Workplace psychologist says self-acceptance, positive relations with peers contributes to fostering well-being – CBC NEWS

Many workplaces have a variety of health and wellness programs — from running groups to heart-healthy-clinics — but the psychological well-being of staff is also very important, says workplace psychologist Jennifer Newman.

Newman sat down with The Early Edition host Rick Cluff to explain how to foster psychological well-being at work.

Rick Cluff: What is psychological well-being and how does it relate to work?

Jennifer Newman: Generally speaking, it’s striving towards your potential — realizing what you are capable of, and being able to meet and deal with life’s challenges. At work, it means finding as many ways as possible to keep moving towards your goals for yourself and your work-life. It means recognizing what you are capable of and finding ways to draw that out of yourself.

It also means learning how to handle the ups and downs at work. Psychological well-being has six dimensions:

  • Self-acceptance,
  • Positive relations with others,
  • Autonomy,
  • Environmental mastery,
  • Purpose in life,
  • Personal growth.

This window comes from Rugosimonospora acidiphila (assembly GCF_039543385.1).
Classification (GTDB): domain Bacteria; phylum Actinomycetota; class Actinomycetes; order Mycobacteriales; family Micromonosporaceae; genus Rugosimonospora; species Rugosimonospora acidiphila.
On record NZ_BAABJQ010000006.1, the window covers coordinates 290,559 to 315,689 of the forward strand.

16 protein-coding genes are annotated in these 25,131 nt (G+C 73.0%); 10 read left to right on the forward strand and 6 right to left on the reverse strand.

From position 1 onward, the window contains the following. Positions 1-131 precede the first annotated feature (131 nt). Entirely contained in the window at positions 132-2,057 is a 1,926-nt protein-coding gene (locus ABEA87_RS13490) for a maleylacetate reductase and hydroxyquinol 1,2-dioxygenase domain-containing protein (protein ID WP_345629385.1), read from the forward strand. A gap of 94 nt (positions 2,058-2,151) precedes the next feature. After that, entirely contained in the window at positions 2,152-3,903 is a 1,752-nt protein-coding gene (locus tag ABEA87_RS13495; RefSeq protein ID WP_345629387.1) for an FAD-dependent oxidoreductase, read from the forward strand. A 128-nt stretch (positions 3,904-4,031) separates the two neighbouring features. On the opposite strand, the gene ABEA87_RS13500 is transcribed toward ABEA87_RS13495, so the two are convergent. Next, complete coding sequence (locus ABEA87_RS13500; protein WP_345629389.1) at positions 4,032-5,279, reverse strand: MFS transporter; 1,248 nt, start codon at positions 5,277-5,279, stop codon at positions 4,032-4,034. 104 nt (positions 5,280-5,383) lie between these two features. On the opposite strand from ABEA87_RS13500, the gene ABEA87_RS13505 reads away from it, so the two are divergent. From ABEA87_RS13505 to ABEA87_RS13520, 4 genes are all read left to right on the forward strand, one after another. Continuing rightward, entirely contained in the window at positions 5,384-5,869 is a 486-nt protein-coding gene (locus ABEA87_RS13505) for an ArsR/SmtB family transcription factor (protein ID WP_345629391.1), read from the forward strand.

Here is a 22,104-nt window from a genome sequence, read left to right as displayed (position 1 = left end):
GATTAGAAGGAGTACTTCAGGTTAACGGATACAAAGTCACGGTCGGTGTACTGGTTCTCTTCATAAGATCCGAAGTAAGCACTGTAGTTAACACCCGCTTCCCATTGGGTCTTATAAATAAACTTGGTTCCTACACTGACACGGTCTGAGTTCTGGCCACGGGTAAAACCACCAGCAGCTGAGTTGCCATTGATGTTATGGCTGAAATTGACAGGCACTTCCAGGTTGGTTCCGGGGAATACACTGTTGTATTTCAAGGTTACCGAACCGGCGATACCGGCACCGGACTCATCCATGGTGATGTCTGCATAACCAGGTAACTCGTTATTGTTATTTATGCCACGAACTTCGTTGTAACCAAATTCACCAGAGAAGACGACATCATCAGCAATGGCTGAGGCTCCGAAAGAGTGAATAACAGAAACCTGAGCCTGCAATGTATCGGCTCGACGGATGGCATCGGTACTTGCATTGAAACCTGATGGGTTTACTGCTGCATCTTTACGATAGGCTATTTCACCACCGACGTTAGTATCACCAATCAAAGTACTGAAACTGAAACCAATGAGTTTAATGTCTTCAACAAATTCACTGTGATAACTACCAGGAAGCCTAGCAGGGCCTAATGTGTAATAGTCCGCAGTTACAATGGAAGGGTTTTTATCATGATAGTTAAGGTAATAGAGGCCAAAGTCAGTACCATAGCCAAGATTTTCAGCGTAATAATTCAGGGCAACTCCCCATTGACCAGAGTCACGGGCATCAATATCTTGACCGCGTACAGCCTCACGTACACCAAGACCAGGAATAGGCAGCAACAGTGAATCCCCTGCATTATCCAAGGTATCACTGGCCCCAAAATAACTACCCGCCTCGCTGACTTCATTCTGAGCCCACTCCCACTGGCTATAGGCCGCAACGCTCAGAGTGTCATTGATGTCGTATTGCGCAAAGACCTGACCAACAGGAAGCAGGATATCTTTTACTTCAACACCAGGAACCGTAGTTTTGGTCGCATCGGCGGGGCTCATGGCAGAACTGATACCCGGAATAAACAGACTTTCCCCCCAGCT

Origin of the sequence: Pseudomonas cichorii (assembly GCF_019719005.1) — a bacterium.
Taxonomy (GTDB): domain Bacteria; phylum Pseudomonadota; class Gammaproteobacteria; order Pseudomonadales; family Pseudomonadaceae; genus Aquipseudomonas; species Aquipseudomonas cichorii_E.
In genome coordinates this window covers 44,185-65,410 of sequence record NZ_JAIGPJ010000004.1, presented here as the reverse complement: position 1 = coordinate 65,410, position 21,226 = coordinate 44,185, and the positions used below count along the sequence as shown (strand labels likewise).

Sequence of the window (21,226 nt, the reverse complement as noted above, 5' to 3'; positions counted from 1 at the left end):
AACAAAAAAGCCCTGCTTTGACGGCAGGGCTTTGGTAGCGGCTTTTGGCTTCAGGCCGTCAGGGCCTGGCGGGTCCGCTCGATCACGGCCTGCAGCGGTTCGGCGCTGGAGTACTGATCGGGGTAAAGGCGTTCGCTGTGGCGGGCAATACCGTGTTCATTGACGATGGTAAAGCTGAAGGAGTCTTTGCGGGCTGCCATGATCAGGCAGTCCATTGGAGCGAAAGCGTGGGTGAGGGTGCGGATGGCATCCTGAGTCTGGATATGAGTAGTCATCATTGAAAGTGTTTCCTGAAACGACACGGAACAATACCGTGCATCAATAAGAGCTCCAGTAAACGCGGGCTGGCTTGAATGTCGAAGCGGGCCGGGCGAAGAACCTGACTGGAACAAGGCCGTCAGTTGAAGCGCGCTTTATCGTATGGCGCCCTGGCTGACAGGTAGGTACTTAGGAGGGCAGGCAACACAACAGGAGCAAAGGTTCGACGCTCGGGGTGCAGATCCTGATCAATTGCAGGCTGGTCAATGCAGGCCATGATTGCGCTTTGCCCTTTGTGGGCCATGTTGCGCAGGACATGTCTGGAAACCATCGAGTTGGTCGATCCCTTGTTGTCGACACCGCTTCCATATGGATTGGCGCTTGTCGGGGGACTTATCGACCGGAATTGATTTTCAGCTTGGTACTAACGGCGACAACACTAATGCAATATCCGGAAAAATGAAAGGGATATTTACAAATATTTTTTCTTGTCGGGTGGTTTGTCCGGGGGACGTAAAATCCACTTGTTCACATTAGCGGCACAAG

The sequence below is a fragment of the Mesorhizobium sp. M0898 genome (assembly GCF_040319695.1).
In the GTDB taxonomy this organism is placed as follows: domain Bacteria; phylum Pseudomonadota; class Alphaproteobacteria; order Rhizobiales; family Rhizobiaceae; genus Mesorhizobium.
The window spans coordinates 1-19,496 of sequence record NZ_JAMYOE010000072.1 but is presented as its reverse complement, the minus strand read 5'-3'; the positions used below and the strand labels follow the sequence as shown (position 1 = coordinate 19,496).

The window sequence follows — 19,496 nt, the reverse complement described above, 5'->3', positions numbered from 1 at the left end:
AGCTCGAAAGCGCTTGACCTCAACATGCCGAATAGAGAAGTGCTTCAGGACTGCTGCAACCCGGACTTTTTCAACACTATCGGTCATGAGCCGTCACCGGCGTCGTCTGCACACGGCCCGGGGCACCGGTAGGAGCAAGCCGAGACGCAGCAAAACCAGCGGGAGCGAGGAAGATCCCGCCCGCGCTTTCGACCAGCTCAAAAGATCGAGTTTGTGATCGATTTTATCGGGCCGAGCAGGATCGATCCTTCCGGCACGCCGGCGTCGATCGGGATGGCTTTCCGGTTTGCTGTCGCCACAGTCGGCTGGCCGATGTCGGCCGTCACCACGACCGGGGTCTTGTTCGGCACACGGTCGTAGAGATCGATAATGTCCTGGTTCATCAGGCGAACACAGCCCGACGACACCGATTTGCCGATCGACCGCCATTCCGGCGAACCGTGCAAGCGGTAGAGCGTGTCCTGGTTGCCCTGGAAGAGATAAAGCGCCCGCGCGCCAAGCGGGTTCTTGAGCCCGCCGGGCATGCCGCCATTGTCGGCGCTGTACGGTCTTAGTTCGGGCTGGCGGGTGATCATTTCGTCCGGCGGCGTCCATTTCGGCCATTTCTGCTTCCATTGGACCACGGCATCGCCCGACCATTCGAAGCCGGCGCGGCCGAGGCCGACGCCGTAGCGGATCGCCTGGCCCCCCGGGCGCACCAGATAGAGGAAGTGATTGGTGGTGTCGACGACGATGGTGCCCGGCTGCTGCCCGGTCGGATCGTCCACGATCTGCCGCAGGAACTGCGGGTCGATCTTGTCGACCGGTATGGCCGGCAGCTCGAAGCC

If staff focus on these, they can build up their psychological well-being at work.

What would one way be to improve our psychological well-being at work?

Cultivate self-acceptance. The happiest workers are those who accept their good and bad qualities, and they combine this with trying to improve and grow over time.

For example, I worked with a groundskeeper who was extraordinarily critical of himself. If his boss seemed out of sorts at all, he’d blame himself. So he had to start by accepting he had a habit of criticizing himself and taking things personally. Then he could improve.

He began noticing that his boss was sometimes a bit moody. But that didn’t have anything to do with him. He started feeling happier, and he stopped treating himself badly about the things he couldn’t control.